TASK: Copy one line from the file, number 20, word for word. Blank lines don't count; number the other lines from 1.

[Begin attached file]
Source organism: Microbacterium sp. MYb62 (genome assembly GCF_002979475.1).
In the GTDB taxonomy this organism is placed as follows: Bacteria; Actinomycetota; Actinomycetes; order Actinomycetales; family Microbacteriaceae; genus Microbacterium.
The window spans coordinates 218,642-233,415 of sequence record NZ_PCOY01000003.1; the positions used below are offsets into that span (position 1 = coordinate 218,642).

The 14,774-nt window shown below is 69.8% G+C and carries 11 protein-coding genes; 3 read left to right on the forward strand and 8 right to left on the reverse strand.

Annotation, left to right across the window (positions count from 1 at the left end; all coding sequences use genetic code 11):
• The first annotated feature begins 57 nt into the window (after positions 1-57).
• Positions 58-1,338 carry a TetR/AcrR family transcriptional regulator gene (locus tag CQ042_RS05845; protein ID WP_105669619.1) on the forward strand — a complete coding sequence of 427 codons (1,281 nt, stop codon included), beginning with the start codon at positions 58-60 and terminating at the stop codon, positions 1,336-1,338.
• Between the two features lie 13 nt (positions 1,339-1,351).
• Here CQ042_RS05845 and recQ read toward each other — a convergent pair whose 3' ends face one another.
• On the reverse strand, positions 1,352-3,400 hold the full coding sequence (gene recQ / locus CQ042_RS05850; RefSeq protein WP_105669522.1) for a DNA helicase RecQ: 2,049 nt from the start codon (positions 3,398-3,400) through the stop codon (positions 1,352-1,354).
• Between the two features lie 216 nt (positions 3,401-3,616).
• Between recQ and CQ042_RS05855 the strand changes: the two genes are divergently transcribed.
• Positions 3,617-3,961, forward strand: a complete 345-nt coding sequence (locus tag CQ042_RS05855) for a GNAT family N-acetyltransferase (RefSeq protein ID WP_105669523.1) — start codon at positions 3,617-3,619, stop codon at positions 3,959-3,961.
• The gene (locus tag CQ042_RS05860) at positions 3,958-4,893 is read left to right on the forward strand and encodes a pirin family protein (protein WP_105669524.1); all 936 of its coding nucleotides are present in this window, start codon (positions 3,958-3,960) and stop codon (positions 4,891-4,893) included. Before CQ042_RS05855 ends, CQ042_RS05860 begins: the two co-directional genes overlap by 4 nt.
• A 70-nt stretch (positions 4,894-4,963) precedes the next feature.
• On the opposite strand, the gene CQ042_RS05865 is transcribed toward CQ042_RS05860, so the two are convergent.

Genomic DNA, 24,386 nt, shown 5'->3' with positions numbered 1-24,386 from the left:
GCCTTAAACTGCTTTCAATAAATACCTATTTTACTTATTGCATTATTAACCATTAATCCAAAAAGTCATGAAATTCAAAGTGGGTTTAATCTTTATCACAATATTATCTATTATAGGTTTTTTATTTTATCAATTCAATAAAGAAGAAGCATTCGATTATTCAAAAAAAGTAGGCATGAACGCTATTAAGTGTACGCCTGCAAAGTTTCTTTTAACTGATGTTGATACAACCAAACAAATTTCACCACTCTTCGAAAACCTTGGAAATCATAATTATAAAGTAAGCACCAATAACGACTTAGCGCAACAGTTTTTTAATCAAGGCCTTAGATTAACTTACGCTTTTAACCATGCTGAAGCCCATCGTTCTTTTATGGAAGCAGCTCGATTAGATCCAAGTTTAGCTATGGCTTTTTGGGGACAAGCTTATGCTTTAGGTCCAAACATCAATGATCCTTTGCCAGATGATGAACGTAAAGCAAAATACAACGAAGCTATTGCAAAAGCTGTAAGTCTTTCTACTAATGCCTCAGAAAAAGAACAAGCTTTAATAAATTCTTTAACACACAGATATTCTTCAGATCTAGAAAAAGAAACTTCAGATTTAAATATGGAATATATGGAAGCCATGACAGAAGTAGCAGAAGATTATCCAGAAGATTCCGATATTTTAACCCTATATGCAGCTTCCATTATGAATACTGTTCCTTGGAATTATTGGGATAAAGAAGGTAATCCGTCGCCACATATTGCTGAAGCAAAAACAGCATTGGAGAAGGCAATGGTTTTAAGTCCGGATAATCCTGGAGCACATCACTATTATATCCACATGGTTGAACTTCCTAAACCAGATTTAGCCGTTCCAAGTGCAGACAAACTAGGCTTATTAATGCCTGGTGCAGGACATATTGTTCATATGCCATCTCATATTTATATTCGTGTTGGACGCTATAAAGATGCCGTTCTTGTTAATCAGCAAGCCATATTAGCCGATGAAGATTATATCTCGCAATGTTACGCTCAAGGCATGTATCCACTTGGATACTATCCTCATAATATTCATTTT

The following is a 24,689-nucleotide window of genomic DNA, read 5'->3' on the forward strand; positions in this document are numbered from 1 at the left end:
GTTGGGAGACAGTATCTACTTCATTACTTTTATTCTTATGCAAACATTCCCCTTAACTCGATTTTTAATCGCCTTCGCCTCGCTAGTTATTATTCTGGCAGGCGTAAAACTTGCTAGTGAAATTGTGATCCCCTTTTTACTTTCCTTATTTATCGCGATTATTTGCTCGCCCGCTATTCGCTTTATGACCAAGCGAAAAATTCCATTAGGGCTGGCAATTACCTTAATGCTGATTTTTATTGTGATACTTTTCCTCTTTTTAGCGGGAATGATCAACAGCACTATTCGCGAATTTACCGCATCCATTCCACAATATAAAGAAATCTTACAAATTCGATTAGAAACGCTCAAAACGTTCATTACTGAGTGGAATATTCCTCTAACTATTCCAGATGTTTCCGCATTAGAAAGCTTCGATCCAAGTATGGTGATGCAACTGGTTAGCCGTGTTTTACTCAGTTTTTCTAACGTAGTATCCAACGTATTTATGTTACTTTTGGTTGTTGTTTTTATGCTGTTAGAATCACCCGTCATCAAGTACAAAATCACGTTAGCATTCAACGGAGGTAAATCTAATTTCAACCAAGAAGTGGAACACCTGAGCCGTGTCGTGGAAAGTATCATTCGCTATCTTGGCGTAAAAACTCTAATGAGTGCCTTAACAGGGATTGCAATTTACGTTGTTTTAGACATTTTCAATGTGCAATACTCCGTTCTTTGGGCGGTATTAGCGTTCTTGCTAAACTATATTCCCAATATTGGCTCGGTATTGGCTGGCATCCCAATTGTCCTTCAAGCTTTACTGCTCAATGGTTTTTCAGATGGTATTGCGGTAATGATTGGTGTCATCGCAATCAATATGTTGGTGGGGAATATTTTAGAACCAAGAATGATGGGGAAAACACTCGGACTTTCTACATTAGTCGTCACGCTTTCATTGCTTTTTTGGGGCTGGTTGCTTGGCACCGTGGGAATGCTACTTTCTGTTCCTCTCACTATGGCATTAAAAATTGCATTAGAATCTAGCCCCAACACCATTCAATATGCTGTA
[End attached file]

GTTGGGAGACAGTATCTACTTCATTACTTTTATTCTTATGCAAACATTCCCCTTAACTCGATTTTTAATCGCCTTCGCCTCGCTAGTTATTATTCTGGCAGGCGTAAAACTTGCTAGTGAAATTGTGATCCCCTTTTTACTTTCCTTATTTATCGCGATTATTTGCTCGCCCGCTATTCGCTTTATGACCAAGCGAAAAATTCCATTAGGGCTGGCAATTACCTTAATGCTGATTTTTATTGTGATACTTTTCCTCTTTTTAGCGGGAATGATCAACAGCACTATTCGCGAATTTACCGCATCCATTCCACAATATAAAGAAATCTTACAAATTCGATTAGAAACGCTCAAAACGTTCATTACTGAGTGGAATATTCCTCTAACTATTCCAGATGTTTCCGCATTAGAAAGCTTCGATCCAAGTATGGTGATGCAACTGGTTAGCCGTGTTTTACTCAGTTTTTCTAACGTAGTATCCAACGTATTTATGTTACTTTTGGTTGTTGTTTTTATGCTGTTAGAATCACCCGTCATCAAGTACAAAATCACGTTAGCATTCAACGGAGGTAAATCTAATTTCAACCAAGAAGTGGAACACCTGAGCCGTGTCGTGGAAAGTATCATTCGCTATCTTGGCGTAAAAACTCTAATGAGTGCCTTAACAGGGATTGCAATTTACGTTGTTTTAGACATTTTCAATGTGCAATACTCCGTTCTTTGGGCGGTATTAGCGTTCTTGCTAAACTATATTCCCAATATTGGCTCGGTATTGGCTGGCATCCCAATTGTCCTTCAAGCTTTACTGCTCAATGGTTTTTCAGATGGTATTGCGGTAATGATTGGTGTCATCGCAATCAATATGTTGGTGGGGAATATTTTAGAACCAAGAATGATGGGGAAAACACTCGGACTTTCTACATTAGTCGTCACGCTTTCATTGCTTTTTTGGGGCTGGTTGCTTGGCACCGTGGGAATGCTACTTTCTGTTCCTCTCACTATGGCATTAAAAATTGCATTAGAATCTAGCCCCAACACCATTCAATATGCTGTA